This Day in UMS History: Albert Spalding (March 16, 1936)
Monday, March 16, 1936
Albert Spalding, violinist
André Benoist, accompanist
This concert caught my eye as having an eerie similarity to the senior recital I just gave a couple weeks ago, on which I played both the Brahms d minor sonata and Corelli’s La Folia, in addition to another Mozart piece in A major (although a sonata, not the concerto…the differences in concert programming between today and the early 20th century could make up an entire blog entry). Albert Spalding was one of those violinists whom I had sort of heard of, but never really knew much about him, so it was interesting to research him.
First, to dispel confusion: he is not the Albert Spalding who was a Hall of Fame baseball pitcher and who founded the sports equipment company. That Spalding (the pitcher) was Spalding’s (the violinist) uncle.
Spalding was American, born in Chicago in 1888, although during his adolescence, his family wintered in Florence. Until the First World War, he followed the typical path of a violinist: studies at the Bologna and Paris Conservatories; the de rigueur meeting with Joseph Joachim; solo performances throughout Europe and the United States. The outbreak of the war caused him to cancel plans for a tour to South America. Instead, he enlisted in the army, serving in Italy and the doing secret service work in Spain. After the war, he returned to the states and married.
However, it’s an episode during the Second World War that really highlights both Spalding and the power of music. During an aerial bombardment of Naples, in which thousands of terrified refugees were huddled in a cave, Spalding “borrowed a violin from a symphony musician he observed in the crowd. As the first the tones of Beethoven Concerto floated unaccompanied through the shelter the cries and moans ceased instantly. By the time the concerto was ended, peace, calm and quiet had been brought, if only for a brief space, to the wretched and unhappy people. Persons present on that occasion have written and stated that they had never heard such a great performance nor had they ever seen the power of music so convincingly illustrated.” (From the liner notes of Albert Spalding Plays Beethoven “Kreutzer” Sonata and Bach Chaconne)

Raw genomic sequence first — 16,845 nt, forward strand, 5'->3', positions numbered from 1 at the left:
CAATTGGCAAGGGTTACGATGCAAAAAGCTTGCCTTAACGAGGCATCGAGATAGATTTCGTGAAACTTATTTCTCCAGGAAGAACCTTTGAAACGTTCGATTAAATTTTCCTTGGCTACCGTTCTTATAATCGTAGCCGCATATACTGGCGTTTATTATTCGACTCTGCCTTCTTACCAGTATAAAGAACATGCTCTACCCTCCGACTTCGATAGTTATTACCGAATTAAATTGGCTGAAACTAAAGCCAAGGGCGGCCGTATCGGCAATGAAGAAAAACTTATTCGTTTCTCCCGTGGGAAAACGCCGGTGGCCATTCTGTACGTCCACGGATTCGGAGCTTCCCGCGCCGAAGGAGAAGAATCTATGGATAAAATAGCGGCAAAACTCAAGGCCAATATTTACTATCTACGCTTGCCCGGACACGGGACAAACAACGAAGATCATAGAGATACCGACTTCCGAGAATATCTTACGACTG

If you’d like to see the original concert program pages, click the thumbnail, which will direct you to the recently launched UMS digital archive hosted by the Ann Arbor District Library. Here you’ll find over 100 years of programs and photos from UMS.
Corelli: La Folia [Sonata in d minor, Op. 5 #12]
Mozart, Concert in A [#5, K. 219, “Turkish”]
Brahms: Sonata in d minor, Op. 108
Spalding: Prelude (“Wind in the Pines”)